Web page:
Accounting Basics Every Entrepreneur Should Know

Launching a small business requires hard work and dedication. Running it can be stressful as well. Many entrepreneurs are stronger in the creative, technical, or engineering areas than they are in business fundamentals. If you are not well-versed in the basics of bookkeeping, you may have engaged an accounting firm to handle your books. You might think that this frees you from having to learn anything about business accounting. However, without a basic understanding of accounting principles and terminology, you and your accountant will likely have difficulty communicating effectively. Furthermore, knowing what should be transpiring can help you judge whether your accountant is performing his or her job in a manner that protects you and your business. Here are the most important fundamentals of accounting that you need to know.

Accounting Methods 

 
There are two primary methods of accounting.  
 
1. The cash method is virtually identical to the way that you handle your personal checking account; you record revenue when it is received, and you record expenses as you pay them. If you have an inventory, the Internal Revenue Service will almost always forbid you from using the cash method. Because the cash method violates generally accepted accounting principles, commonly referred to as GAAP, your accountant will likely encourage you to avoid the cash method even if the IRS permits you to use it. One big problem with the cash method is that it violates the principle of matching expenses and revenue in the same time period. For example, suppose you purchase inventory items that cost a total of $10,000, but it takes you six months to sell them all. Your expenses will be overstated for the month in which you purchased the items, and the revenue that you receive in the subsequent months will also be overstated. 


2. The accrual method involves recognizing earnings and expenses in the period they are earned or acquired regardless of when the money actually changes hands. To illustrate, suppose you order some inventory items on March 25 and use your company credit card to pay for them. You do not make a payment on the credit card until April 25. However, on March 29, you receive the order and a customer purchases the items, paying you in cash. You deposit the cash on March 30. You do not need to accrue the revenue, but you need to accrue the expense so that both the revenue and the expense are recognized in the same month.  

Financial Statements 

 
There are a number of reports that your accountant could generate, including reports detailing the age of your accounts receivable or your accounts payable. However, there are three financial statements that he or she should generate for you to review. These are the income statement, the balance sheet and the cash flow statement. Although some companies choose to produce these statements quarterly or even annually, as a small business, you really should review them monthly. Monthly reports give you a chance to make corrections to your marketing plan, sales goals or budget before more harm can be done.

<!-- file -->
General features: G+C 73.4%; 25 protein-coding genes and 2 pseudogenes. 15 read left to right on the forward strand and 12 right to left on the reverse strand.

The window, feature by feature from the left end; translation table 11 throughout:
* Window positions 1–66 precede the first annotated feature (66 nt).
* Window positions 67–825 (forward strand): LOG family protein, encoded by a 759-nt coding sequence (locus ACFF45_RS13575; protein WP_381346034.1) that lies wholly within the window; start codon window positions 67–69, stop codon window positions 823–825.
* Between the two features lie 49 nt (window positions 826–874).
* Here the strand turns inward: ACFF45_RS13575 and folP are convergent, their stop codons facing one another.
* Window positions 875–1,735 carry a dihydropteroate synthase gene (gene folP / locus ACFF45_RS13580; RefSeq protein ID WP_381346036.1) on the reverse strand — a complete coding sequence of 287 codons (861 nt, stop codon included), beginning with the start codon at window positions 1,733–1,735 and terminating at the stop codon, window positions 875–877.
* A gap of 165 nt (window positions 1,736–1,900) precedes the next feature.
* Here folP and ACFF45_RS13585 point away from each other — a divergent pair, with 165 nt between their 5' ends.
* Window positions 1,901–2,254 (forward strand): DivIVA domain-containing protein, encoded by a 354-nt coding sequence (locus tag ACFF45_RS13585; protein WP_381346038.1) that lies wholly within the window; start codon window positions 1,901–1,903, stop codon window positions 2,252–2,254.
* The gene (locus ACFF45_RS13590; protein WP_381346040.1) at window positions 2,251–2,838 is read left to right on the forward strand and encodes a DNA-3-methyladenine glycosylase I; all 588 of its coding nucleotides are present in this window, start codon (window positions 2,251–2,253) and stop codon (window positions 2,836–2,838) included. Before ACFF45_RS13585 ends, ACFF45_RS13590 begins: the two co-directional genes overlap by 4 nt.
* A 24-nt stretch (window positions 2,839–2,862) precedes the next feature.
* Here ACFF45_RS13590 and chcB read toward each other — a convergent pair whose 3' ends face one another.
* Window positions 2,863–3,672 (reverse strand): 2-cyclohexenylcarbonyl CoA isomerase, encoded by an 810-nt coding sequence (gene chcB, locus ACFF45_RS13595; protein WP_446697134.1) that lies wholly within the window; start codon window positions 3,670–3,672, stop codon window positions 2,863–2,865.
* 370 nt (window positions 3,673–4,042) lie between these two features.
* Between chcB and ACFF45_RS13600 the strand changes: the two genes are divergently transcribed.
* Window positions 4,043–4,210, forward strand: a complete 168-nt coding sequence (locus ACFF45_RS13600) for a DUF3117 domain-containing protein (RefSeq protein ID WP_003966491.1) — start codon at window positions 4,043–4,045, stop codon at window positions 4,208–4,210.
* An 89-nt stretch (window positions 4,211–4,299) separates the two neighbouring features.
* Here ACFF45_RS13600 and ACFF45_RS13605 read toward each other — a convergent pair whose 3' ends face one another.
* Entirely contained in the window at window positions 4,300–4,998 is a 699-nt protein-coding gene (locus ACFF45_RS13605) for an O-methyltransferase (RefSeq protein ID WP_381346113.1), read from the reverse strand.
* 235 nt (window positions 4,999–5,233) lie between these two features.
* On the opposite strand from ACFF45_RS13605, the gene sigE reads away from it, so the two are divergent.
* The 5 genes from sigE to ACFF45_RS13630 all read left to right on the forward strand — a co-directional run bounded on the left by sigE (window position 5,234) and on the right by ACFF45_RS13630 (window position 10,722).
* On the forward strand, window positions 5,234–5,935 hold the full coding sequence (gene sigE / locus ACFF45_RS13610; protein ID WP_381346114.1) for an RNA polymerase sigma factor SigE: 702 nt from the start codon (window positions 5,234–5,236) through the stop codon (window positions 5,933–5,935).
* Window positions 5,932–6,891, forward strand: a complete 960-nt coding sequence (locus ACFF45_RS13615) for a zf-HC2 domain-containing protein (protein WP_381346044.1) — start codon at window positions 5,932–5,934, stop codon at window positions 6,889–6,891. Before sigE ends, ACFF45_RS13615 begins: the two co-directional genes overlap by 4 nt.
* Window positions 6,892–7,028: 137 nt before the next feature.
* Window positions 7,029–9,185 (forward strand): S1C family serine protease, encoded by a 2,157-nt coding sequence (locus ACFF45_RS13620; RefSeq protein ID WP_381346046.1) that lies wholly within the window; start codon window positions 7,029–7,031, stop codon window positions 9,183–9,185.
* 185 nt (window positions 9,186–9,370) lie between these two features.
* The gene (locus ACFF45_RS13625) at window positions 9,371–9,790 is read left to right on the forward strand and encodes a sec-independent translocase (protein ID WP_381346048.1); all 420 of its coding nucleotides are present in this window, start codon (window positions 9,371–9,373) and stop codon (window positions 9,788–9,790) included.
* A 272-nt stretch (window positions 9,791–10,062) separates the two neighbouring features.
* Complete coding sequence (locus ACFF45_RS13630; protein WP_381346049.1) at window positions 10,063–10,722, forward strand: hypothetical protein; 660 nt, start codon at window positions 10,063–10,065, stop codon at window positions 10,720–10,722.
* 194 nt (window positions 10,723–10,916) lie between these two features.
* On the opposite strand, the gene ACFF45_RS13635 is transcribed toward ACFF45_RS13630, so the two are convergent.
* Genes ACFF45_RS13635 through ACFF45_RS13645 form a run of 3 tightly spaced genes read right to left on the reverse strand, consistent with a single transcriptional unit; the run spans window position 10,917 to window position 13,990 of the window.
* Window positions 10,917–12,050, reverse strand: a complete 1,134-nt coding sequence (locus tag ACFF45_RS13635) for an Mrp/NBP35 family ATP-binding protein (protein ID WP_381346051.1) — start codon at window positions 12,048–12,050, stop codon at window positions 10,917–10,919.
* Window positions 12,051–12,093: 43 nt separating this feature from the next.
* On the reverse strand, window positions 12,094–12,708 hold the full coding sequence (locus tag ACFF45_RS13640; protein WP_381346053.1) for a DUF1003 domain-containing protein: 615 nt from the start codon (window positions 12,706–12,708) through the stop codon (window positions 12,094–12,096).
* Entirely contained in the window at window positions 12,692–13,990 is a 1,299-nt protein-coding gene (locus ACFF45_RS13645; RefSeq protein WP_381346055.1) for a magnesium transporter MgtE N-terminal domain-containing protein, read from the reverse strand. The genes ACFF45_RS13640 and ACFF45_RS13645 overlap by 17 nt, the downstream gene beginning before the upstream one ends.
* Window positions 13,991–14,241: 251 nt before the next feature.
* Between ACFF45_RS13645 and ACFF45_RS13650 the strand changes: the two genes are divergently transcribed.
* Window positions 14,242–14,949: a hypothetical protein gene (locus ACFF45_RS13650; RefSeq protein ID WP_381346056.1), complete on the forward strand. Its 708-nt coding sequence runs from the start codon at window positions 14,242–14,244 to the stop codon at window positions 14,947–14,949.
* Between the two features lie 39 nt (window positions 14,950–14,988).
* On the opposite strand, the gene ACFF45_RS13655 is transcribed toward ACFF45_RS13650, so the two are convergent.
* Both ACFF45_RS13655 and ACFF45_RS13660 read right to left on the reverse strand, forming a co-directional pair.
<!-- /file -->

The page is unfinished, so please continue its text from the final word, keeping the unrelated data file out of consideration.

1. The income statement lists all of your revenue and expenses for a specified period. The last item on the statement will typically be a number that reflects the subtraction of the total expenses from the total revenue, i.e., your profit or loss for the period. Accounts appearing on the income statement will be reset at the end of the period, but the information is not purged. Therefore, most software systems will allow you to also print an income statement for the quarter, the entire year, or any other range of dates that you choose. 


2. The balance sheet records your assets and liabilities. Your assets include the funds in your bank account, your accounts receivable and your inventory. If you are purchasing or own your building, vehicles, equipment or furniture, these will also be included as assets. Your liabilities represent amounts that you owe. For example, if you financed your vehicles, the balance that you owe will show as a liability on the balance sheet. Expenses that you accrued will also show as liabilities until you actually pay them. The final entry on the balance sheet is usually your equity, which is what remains after subtracting your total liabilities from your total assets. Unlike the accounts on an income statement, the accounts on a balance sheet are never reset automatically.